You are hereVocalist Dominique Eade Concert May 13th 2pm
Vocalist Dominique Eade Concert May 13th 2pm
As part of the Month Long Artful Piano Project, We have invited a variety of internationally recognized virtuosos to appear at the Waban Library Center:
* "Eade's vocal control and imagination are peerless," says the Boston Phoenix.
* "She's one of the few imaginative artists to have emerged in the field of jazz singing in this decade," says New York Newsday of vocalist Dominique Eade.
* Peter Watrous of the New York Times praises her "...immensely appealing sound..."
* In a New York Times review of a recent performance, Ben Ratliff writes that Eade "had absorbed some of Sarah Vaughan's fearsome technique. Her voice was rich and clear and strong in all ranges; she had musicianship and cool intelligence and didn't seem to be ahistorical or to have arrived at jazz by accident."
* David Hajdu wrote in the New York Times Magazine, "I already knew who the Next Thing in jazz singing would be: Dominique Eade. An impossibly versatile vocalist, composer, lyricist and instrumental arranger..."
Entertainment Weekly named Eade Best Jazz Singer in their article on up-and-coming artists of 1996. The 1998 First Annual Jazz Awards in NYC nominated Eade for Best Debut Artist. She was voted in the top ten for Best Jazz Singer, and TDWR categories in the 1999 Downbeat Critics' Poll, and TDWR in the1998 Downbeat Critics' poll. She has been nominated five times for Best Jazz Vocalist in the Boston Music Awards and was voted Best Jazz Vocalist in 1996 and 1999. Eade was nominated for Best Jazz in Boston in the 2001 boston.citysearch.com. Signed to RCA Victor in 1996, Eade has been a featured performer in festivals including the Porto Jazz Festival in Portugal, The Bell Atlantic Jazz Festival's "Diva's of Jazz" concert with Terri Thornton and Abbey Lincoln (NYC), the Toulon Jazz Festival in France, the Molde International Jazz Festival in Norway, The Knitting Factory's "What is Jazz?" Festival, the Iowa City Jazz Festival, the Litchfield CT Jazz Festival and many Boston Globe and Regatta Bar Jazz Festivals in Boston. In 1994 she was an artist-in-residence at the Wichita Jazz Festival, and she has been a clinician and performer throughout the United States and Europe.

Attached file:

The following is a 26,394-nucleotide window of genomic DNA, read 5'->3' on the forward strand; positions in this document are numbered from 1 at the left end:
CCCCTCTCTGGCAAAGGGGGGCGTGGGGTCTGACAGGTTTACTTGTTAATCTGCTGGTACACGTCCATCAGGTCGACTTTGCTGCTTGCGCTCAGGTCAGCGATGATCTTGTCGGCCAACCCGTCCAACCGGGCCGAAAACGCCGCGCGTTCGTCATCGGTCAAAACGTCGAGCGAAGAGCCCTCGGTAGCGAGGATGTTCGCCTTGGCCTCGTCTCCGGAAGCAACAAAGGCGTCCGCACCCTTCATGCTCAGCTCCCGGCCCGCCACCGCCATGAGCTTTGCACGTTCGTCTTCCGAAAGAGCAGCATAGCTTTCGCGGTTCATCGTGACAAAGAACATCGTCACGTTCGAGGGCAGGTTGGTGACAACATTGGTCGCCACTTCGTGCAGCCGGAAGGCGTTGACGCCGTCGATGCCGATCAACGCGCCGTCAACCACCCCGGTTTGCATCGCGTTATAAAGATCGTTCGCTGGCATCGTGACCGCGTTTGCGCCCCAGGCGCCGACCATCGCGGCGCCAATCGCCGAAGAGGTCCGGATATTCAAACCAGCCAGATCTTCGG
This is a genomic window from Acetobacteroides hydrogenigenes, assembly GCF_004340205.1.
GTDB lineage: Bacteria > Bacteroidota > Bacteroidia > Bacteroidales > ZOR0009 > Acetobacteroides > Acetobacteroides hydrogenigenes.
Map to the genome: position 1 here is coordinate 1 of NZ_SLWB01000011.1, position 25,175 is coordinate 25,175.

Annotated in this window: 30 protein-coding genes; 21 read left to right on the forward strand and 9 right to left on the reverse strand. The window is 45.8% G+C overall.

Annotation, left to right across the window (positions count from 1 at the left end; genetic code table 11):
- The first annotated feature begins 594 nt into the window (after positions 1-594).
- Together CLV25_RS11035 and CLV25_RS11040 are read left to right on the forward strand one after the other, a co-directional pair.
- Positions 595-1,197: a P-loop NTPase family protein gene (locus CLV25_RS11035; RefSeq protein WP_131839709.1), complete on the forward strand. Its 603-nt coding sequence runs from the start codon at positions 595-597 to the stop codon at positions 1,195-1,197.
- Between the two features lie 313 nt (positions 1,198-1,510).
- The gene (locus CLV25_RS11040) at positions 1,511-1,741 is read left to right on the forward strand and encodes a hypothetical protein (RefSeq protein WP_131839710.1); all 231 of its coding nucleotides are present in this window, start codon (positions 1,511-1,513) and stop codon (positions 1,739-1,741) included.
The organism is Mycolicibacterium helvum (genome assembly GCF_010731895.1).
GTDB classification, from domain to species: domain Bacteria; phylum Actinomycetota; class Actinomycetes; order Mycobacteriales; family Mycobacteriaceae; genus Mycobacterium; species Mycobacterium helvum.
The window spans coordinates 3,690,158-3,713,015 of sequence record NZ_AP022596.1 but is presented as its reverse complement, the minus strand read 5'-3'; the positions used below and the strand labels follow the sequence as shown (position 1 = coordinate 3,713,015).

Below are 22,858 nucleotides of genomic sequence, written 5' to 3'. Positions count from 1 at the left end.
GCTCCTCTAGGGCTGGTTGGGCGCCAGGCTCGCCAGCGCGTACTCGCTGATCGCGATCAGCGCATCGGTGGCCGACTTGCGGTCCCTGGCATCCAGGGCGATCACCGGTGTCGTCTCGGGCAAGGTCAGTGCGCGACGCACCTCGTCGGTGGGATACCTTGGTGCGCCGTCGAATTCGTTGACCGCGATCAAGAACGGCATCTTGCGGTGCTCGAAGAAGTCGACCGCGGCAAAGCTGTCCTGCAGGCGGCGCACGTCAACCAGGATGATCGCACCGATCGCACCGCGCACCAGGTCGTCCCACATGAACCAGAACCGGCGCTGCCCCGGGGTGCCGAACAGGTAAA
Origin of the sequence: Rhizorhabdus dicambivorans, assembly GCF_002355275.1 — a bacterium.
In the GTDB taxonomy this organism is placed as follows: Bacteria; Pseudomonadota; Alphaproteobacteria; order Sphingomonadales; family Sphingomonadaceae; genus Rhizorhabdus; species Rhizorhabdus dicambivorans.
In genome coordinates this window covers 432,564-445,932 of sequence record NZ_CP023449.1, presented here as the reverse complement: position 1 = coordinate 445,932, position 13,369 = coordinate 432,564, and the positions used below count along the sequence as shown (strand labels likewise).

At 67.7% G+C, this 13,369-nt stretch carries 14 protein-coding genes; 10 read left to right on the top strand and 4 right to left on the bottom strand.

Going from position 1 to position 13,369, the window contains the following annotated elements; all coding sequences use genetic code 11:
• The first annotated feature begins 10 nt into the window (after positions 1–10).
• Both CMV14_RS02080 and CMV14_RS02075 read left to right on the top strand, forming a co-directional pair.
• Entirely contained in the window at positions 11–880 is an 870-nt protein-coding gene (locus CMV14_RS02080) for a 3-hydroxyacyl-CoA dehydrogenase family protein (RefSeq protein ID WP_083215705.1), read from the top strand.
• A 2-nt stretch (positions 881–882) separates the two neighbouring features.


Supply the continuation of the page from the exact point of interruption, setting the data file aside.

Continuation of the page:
A look at Eade's performing companions reveals her wide-ranging musical taste. She has worked extensively with pianist Ran Blake in duo performances and as a member of the Ran Blake Quintet with Ricky Ford. She was a soloist under the baton of Anthony Braxton in two Braxton operas performed at the Kitchen in NYC. In Boston, she co-led a group for several years with guitarist Mick Goodrick and led her own trio with pianist Donald Brown. While in New York, she had a working group with bassist Ben Street and drummer Kenny Wolesson, and she and bassist Mark Helias formed a duo. She has also performed with Bill Frisell, Cecil McBee, Gene Bertoncini, Bill Pierce, Billy Drummond, Larry Goldings, John Medeski and Bob Moses, and works frequently with pianist Fred Hersch. Eade has been a soloist with Butch Morris, Orange Then Blue, the Either/Orchestra, Marimolin, Boston Musica Viva, Composers in Red Sneakers, and the Jazz Composers' Alliance.
Since 1984, Eade has been on the faculty of New England Conservatory, where she teaches voice, composition and improvisation. She founded and oversees the Jazz Vocal program which includes classes, private lessons and ensembles. In the 1994 Thelonious Monk Jazz Vocal Competition, three of the eleven finalists, including the winner, Sara Lazarus, were Eade's students. The 1998 third -place winner Roberta Gambarini, also studied with Eade. In the 2004 competition, Eade's students Rachel Price and Jo Lawry were both finalists. Other former students receiving acclaim include Luciana Souza, Kate McGary, Lisa Thorson, Patrice Williamson, Kris Adams, David Devoe and Julie Hardy. After a six-year stay in New York City, Eade returned in 1996 to Newton, where she currently resides with husband, saxophonist Allan Chase, and sons, Julian and Stephen.